The Department of Veterans Affairs plans to quickly eliminate its backlog of older disability claims by assigning provisional ratings that take shortcuts in the normal approval process.
About 250,000 claims pending for more than a year will be handled in this unprecedented fashion under a plan announced April 19 by VA Undersecretary for Benefits Allison Hickey that could put money in the pockets of veterans within months.
In the short term, Hickey said, the current average processing time for claims, 286 days, may rise, but she predicted a dramatic drop in the pile of about 804,000 pending disability compensation claims. About 570,000 pending claims are older than VA’s 125-day goal, but only about 250,000 are older than a year or more, VA spokesman Josh Taylor said.
Giving top priority to the oldest claims means newer claims will take longer to process, but Hickey said priority will be given to new claims from Medal of Honor recipients; former prisoners of war; terminally ill vets; troops separating through a “wounded warrior” program; and anyone filing a fully developed claim with help from a veterans service organization.
Rep. Jeff Miller, R-Fla., the House Veterans’ Affairs Committee chairman, said VA’s idea “sounds promising” but it remains to be seen if it is “good policy rather than just good PR.”
“VA has a responsibility to make sure it doesn’t use this program as an excuse for letting average claims processing times continue their steady ascent indefinitely,” Miller said, noting he does not like the idea of shifting resources from processing new claims “just to clear out old ones.”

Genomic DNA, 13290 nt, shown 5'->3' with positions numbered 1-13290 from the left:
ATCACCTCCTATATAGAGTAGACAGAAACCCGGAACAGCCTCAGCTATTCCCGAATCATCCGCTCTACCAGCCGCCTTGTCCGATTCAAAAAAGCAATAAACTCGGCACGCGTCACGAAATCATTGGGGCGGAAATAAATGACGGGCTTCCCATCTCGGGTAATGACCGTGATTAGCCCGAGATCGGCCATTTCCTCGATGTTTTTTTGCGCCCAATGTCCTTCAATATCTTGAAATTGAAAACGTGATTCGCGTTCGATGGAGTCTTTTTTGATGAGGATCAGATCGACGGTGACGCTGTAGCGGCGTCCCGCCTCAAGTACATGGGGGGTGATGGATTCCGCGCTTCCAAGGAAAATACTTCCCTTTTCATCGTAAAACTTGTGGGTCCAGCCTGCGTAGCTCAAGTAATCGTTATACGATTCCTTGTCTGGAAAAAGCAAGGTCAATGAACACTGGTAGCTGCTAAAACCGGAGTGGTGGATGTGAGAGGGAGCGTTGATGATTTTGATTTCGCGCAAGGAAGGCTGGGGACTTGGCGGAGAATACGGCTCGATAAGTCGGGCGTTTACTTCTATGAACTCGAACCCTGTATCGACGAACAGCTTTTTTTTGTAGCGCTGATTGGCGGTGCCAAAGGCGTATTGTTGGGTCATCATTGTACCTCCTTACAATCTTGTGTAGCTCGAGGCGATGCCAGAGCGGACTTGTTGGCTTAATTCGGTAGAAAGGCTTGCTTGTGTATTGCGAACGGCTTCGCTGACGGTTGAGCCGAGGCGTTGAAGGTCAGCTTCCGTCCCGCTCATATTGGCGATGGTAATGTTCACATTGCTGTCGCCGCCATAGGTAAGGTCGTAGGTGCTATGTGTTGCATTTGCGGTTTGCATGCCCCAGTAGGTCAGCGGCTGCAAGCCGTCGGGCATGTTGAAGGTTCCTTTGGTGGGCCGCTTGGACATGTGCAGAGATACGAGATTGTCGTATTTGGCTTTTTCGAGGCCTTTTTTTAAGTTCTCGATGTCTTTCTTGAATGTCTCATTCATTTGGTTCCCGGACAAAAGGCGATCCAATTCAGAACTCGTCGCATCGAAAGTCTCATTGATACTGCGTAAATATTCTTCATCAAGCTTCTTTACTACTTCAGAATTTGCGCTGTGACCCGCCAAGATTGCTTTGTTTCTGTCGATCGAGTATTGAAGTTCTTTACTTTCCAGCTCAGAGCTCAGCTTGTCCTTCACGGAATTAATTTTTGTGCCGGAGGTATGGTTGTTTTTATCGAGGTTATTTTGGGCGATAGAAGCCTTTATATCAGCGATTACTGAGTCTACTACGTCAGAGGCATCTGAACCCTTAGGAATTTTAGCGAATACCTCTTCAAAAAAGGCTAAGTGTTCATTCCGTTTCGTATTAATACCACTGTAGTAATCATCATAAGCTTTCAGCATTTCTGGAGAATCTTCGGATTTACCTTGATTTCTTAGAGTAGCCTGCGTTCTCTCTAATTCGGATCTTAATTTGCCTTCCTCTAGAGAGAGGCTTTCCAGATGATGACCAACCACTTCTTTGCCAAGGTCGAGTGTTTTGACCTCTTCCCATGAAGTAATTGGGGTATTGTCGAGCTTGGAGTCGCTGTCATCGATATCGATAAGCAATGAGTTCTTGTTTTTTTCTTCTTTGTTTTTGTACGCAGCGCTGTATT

While there are concerns about the process, particularly the accuracy of hastily assigned disability ratings, the move was praised by lawmakers who have pressed VA on its claims backlog.
“I have a number of questions about how this program will be implemented,” said Sen. Patty Murray, D-Wash., former chair of the Senate Veterans’ Affairs Committee and now chair of the Senate Budget Committee.
Still, Murray, who discussed the plan with VA Secretary Eric Shinseki, said she’s pleased VA is acting, noting that the backlog “has never been a problem that lends itself to easy fixes.”
Among her concerns are what might happen to newer claims and what happens if the provisional claim ends up granting a rating that is too high, in effect overpaying a veteran.Hickey said provisional ratings will be based on available records, which would have to include proof of service and evidence of a disability, possibly including results of a medical examination by a private doctor. In some cases, she said, a VA medical exam could be required.
The temporary rating would become permanent after one year, unless more information becomes available to change the rating. There are procedures for vets to file new information to increase ratings but no procedures as yet about what to do if that new information leads VA to believe a provisional rating was too high, according to VA sources.
Shinseki who has promised to eliminate the claims backlog by the end of 2015, called this an “aggressive plan” and the “right thing to do now for veterans who have waited the longest.”
It is the kind of move long demanded by lawmakers. Rep. Michael Michaud, D-Maine, ranking Democrat on the House Veterans Affairs Committee, called it a “positive interim solution” but stressed that it “will not resolve the systematic challenges that face VA in the current processing model.”
“We have a way to go on solving the backlog, but I believe we will get there if Congress, VA, the unions and veteran support organizations work together,” Michaud said.